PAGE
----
San Francisco Chronicle
Charlie Goodyear, Chronicle Staff Writer
September 16, 2004
An Oakland woman was detained six times, arrested on five occasions and spent four stints in jail over the course of 15 months, all because San Francisco authorities failed to void warrants mistakenly issued for her arrest, according to a lawsuit she has filed against the city.
Stancy Nesby says she’s seen jail cells from Berkeley to Shasta County, had her car impounded and her children briefly taken from her.
“It’s caused a lot of damage,” said Nesby, who has filed a lawsuit in San Francisco Superior Court asking for $1 million in damages. “We had to move from our house. I was getting harassed.”
Nesby, a 28-year-old mother of four, said Wednesday that her troubles had begun in 1999 when San Francisco police arrested a woman for cocaine possession. The woman gave Nesby’s name and then failed to show up in court.
Two years later, Nesby learned that a judge had issued two bench warrants for her arrest, according to the lawsuit. She had applied for welfare benefits, and a background check turned up the warrants, said her attorney, Jivaka Candappa.
Nesby, who says she is 5 inches taller than the woman who used her name and looks nothing like her, convinced a judge she had been mistakenly identified as a criminal. The Police Department sent her a letter conceding that she had been the victim of identity theft.
It didn’t help, she says. Nesby has been detained or arrested 11 times since then because San Francisco authorities never removed her warrants from a statewide law enforcement system, according to her lawsuit.
“It’s hard to believe it happened,” Candappa said. “At first, I didn’t even believe her story. But it turned out to be true.”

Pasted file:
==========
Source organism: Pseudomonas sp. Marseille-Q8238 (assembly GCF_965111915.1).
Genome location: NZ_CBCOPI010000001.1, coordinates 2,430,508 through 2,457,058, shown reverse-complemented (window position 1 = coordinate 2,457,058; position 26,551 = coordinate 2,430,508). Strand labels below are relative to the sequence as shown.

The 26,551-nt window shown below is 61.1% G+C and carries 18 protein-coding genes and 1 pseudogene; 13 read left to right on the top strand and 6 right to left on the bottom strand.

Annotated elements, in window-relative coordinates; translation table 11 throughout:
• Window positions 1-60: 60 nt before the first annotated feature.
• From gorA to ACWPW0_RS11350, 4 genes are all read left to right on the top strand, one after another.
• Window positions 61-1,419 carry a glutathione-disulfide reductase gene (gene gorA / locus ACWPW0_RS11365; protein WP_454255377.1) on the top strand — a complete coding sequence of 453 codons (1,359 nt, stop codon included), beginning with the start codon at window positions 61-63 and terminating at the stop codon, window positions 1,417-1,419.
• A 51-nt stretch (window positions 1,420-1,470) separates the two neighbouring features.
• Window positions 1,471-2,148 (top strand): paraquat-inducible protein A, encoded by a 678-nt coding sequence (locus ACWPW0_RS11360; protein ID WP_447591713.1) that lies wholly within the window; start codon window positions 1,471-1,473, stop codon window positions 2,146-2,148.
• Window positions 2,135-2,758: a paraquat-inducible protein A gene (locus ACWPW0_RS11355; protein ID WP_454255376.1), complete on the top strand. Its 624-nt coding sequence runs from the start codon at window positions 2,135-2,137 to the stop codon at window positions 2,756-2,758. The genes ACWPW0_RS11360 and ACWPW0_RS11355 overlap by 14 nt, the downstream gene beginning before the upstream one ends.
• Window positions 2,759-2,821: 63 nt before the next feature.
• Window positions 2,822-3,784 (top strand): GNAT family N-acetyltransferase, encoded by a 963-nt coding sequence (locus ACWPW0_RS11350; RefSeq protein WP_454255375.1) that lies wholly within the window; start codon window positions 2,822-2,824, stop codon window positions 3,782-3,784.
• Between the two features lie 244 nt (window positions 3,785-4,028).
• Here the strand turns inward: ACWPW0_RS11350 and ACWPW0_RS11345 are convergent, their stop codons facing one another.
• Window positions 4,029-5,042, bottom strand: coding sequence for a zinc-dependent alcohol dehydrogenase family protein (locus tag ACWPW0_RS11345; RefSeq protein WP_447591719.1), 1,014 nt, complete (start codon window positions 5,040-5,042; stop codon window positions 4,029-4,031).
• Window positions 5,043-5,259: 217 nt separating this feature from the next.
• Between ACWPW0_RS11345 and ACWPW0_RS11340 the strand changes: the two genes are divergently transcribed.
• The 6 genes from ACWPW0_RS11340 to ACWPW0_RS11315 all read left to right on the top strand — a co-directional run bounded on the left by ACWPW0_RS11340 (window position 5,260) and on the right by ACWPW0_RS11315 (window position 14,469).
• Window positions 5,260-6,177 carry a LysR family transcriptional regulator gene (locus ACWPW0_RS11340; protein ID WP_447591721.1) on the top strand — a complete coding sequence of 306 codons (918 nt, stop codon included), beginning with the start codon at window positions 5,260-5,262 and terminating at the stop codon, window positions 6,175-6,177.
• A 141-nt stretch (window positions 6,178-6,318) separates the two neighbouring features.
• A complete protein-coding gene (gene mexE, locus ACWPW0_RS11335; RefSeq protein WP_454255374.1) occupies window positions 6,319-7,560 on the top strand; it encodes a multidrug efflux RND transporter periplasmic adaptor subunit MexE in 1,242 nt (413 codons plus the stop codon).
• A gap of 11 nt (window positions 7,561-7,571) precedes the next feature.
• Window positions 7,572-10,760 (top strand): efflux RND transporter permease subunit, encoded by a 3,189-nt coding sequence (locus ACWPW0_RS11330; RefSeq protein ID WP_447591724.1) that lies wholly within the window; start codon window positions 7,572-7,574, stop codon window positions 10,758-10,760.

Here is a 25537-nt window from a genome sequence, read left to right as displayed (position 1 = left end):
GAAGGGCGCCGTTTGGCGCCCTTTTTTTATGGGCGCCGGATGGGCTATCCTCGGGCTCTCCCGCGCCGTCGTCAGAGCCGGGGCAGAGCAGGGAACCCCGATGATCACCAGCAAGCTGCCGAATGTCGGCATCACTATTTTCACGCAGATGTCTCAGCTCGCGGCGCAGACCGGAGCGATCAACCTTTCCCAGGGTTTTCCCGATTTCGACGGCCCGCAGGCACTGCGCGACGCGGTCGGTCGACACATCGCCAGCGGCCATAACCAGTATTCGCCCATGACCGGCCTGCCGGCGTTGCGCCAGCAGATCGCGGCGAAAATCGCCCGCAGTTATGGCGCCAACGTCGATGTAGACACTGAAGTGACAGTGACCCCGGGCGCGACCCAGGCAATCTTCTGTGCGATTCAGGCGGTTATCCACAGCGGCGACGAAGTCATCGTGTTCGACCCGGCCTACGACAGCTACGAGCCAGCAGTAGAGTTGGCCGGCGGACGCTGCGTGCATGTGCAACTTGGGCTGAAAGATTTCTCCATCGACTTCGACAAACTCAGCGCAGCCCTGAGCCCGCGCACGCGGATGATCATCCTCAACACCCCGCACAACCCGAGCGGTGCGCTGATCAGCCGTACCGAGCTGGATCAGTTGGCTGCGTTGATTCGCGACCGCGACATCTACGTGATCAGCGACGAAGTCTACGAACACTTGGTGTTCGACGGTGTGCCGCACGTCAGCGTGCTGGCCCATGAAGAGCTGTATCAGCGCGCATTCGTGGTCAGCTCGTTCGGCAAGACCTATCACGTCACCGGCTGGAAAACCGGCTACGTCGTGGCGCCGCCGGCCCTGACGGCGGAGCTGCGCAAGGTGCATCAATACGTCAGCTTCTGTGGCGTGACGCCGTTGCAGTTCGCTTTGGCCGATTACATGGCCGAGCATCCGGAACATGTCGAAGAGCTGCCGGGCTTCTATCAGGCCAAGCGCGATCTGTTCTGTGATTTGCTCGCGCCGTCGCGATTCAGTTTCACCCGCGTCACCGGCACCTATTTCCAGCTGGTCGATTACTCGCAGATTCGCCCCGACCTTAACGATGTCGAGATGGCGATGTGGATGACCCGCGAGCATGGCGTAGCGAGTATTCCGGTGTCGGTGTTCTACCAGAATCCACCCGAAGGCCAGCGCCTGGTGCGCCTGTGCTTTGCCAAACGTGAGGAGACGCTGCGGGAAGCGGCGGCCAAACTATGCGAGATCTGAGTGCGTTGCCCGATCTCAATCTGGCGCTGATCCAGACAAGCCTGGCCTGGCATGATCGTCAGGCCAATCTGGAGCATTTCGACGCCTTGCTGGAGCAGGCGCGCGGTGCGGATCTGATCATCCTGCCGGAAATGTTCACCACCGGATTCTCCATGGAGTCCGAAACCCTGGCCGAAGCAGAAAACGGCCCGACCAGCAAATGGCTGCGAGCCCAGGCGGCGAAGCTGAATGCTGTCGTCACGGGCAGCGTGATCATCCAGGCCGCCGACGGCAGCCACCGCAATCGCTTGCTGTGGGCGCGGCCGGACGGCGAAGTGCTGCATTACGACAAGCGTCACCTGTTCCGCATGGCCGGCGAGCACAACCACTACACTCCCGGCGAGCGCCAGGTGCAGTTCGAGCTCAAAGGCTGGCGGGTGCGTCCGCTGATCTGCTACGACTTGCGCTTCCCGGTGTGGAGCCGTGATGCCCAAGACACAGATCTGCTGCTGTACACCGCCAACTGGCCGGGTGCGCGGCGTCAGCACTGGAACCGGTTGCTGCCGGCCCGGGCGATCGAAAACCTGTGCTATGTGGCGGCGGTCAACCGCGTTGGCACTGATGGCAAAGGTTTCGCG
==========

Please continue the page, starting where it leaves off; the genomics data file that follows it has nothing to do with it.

City officials rejected her claim in March and declined to comment on the suit Wednesday.
Nesby said in her suit that after one arrest, in 2002, authorities had her children placed with child protective services. Her car was damaged twice after it was impounded by authorities in Shasta and Glenn counties, she says.
More than once, police have shouted racial epithets at her and her children, she says. Nesby is African American.
“They thought she was a coke user,” Candappa said. “They treated her badly because they thought she was a drug user.”
Two of the arrests happened within days of each other, her suit says. On Sept. 1, 2003, Nesby was arrested by Berkeley police, kept in a holding cell overnight and taken to Santa Rita Jail in Dublin. She says jail workers there withheld pain medication for a recent medical procedure.
When a deputy public defender convinced Alameda County authorities that Nesby was the victim of identity theft, she was released with no way of getting home, her lawsuit says. She walked along Interstate 580 before hitching a ride to a BART station, Nesby said.
The next day, she was arrested again, this time by Oakland police, and held for several hours.
“They tell me I’m lying,” Nesby said. “They think that the paperwork I have is false. I’m just a nervous wreck. I’m trying to get my life back together, but it’s scary. Every time the police come around, I start shaking.”
Candappa said San Francisco court officials had refused to release to his client all the relevant documents in her case because they said they belonged to the other “Stancy Nesby.”
“There is no other Stancy Nesby,” the lawyer said in disbelief.
The lawsuit seeks damages against unnamed members of the San Francisco Police Department and the San Francisco Sheriff’s Department for failing to remove Nesby’s name from the warrants system.
Nesby says she has never met the woman who used her name.
“It’s just an ongoing thing that has to stop one day,” she said. “I just can’t imagine going through this my whole entire life.”
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I wouldn’t consider my case closed without providing feedback about how Mr. Candappa stepped in and saved me from an unbelievable nightmare. At that time, I lived 600 hundred miles away and was tempted to plead guilty just to eliminate repeat court appearances. Fortunately, Mr. Candappa came to my rescue, advising me that if I was not guilty of any crime then I should not be tempted to plea bargain. Mr. Candappa did such a good job that the judge dismissed the case and overruled one of the other judge’s earlier rulings.- R.N.
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